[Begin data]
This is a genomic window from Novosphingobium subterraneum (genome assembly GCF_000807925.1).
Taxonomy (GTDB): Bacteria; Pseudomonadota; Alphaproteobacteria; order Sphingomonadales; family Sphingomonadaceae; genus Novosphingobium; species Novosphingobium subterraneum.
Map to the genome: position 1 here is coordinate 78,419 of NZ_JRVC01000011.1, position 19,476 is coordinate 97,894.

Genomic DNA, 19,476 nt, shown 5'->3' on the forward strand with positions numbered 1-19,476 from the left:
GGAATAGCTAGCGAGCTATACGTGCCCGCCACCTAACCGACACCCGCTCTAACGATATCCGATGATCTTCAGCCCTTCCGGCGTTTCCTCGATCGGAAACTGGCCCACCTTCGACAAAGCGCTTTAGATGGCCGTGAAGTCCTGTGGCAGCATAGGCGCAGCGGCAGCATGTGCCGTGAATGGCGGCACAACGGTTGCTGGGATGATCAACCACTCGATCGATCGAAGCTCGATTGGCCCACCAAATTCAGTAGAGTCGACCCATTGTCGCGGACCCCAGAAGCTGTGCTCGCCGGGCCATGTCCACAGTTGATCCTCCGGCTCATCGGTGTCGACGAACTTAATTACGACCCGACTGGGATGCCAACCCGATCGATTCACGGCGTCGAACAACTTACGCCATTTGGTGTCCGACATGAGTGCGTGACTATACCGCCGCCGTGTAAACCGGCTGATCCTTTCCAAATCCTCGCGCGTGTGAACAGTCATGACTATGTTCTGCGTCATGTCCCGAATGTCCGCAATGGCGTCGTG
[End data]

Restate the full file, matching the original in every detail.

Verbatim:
This is a genomic window from Novosphingobium subterraneum (genome assembly GCF_000807925.1).
Taxonomy (GTDB): Bacteria; Pseudomonadota; Alphaproteobacteria; order Sphingomonadales; family Sphingomonadaceae; genus Novosphingobium; species Novosphingobium subterraneum.
Map to the genome: position 1 here is coordinate 78,419 of NZ_JRVC01000011.1, position 19,476 is coordinate 97,894.

Genomic DNA, 19,476 nt, shown 5'->3' on the forward strand with positions numbered 1-19,476 from the left:
GGAATAGCTAGCGAGCTATACGTGCCCGCCACCTAACCGACACCCGCTCTAACGATATCCGATGATCTTCAGCCCTTCCGGCGTTTCCTCGATCGGAAACTGGCCCACCTTCGACAAAGCGCTTTAGATGGCCGTGAAGTCCTGTGGCAGCATAGGCGCAGCGGCAGCATGTGCCGTGAATGGCGGCACAACGGTTGCTGGGATGATCAACCACTCGATCGATCGAAGCTCGATTGGCCCACCAAATTCAGTAGAGTCGACCCATTGTCGCGGACCCCAGAAGCTGTGCTCGCCGGGCCATGTCCACAGTTGATCCTCCGGCTCATCGGTGTCGACGAACTTAATTACGACCCGACTGGGATGCCAACCCGATCGATTCACGGCGTCGAACAACTTACGCCATTTGGTGTCCGACATGAGTGCGTGACTATACCGCCGCCGTGTAAACCGGCTGATCCTTTCCAAATCCTCGCGCGTGTGAACAGTCATGACTATGTTCTGCGTCATGTCCCGAATGTCCGCAATGGCGTCGTG